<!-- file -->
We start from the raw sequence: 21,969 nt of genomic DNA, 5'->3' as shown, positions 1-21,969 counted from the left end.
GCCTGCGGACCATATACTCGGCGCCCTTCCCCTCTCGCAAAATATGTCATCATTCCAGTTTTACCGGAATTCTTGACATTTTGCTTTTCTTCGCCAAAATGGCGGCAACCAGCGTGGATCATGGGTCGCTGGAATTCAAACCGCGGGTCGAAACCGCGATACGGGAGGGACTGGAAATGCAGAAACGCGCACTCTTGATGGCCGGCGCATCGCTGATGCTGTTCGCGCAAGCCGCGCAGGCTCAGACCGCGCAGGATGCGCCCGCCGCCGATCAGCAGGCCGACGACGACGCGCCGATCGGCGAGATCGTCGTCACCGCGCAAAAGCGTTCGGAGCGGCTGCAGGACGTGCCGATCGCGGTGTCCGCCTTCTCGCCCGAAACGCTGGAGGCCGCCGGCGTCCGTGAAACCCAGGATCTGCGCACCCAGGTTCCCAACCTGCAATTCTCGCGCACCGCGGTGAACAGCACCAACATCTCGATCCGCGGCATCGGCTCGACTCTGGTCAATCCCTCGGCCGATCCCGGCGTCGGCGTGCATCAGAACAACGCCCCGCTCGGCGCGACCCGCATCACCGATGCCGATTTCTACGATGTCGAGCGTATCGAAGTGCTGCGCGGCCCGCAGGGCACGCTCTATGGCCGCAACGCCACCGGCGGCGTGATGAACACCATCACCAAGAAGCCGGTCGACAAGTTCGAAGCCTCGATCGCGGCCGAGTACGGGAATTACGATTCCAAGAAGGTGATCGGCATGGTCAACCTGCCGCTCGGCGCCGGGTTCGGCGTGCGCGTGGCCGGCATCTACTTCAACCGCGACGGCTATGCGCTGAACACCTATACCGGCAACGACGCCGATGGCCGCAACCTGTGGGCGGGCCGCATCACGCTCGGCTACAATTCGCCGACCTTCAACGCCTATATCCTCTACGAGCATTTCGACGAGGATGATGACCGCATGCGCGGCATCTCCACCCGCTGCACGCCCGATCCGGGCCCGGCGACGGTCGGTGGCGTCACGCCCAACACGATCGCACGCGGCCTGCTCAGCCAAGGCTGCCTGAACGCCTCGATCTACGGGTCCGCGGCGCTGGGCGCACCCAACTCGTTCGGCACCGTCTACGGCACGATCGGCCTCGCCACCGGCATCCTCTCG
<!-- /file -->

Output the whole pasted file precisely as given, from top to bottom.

We start from the raw sequence: 21,969 nt of genomic DNA, 5'->3' as shown, positions 1-21,969 counted from the left end.
GCCTGCGGACCATATACTCGGCGCCCTTCCCCTCTCGCAAAATATGTCATCATTCCAGTTTTACCGGAATTCTTGACATTTTGCTTTTCTTCGCCAAAATGGCGGCAACCAGCGTGGATCATGGGTCGCTGGAATTCAAACCGCGGGTCGAAACCGCGATACGGGAGGGACTGGAAATGCAGAAACGCGCACTCTTGATGGCCGGCGCATCGCTGATGCTGTTCGCGCAAGCCGCGCAGGCTCAGACCGCGCAGGATGCGCCCGCCGCCGATCAGCAGGCCGACGACGACGCGCCGATCGGCGAGATCGTCGTCACCGCGCAAAAGCGTTCGGAGCGGCTGCAGGACGTGCCGATCGCGGTGTCCGCCTTCTCGCCCGAAACGCTGGAGGCCGCCGGCGTCCGTGAAACCCAGGATCTGCGCACCCAGGTTCCCAACCTGCAATTCTCGCGCACCGCGGTGAACAGCACCAACATCTCGATCCGCGGCATCGGCTCGACTCTGGTCAATCCCTCGGCCGATCCCGGCGTCGGCGTGCATCAGAACAACGCCCCGCTCGGCGCGACCCGCATCACCGATGCCGATTTCTACGATGTCGAGCGTATCGAAGTGCTGCGCGGCCCGCAGGGCACGCTCTATGGCCGCAACGCCACCGGCGGCGTGATGAACACCATCACCAAGAAGCCGGTCGACAAGTTCGAAGCCTCGATCGCGGCCGAGTACGGGAATTACGATTCCAAGAAGGTGATCGGCATGGTCAACCTGCCGCTCGGCGCCGGGTTCGGCGTGCGCGTGGCCGGCATCTACTTCAACCGCGACGGCTATGCGCTGAACACCTATACCGGCAACGACGCCGATGGCCGCAACCTGTGGGCGGGCCGCATCACGCTCGGCTACAATTCGCCGACCTTCAACGCCTATATCCTCTACGAGCATTTCGACGAGGATGATGACCGCATGCGCGGCATCTCCACCCGCTGCACGCCCGATCCGGGCCCGGCGACGGTCGGTGGCGTCACGCCCAACACGATCGCACGCGGCCTGCTCAGCCAAGGCTGCCTGAACGCCTCGATCTACGGGTCCGCGGCGCTGGGCGCACCCAACTCGTTCGGCACCGTCTACGGCACGATCGGCCTCGCCACCGGCATCCTCTCG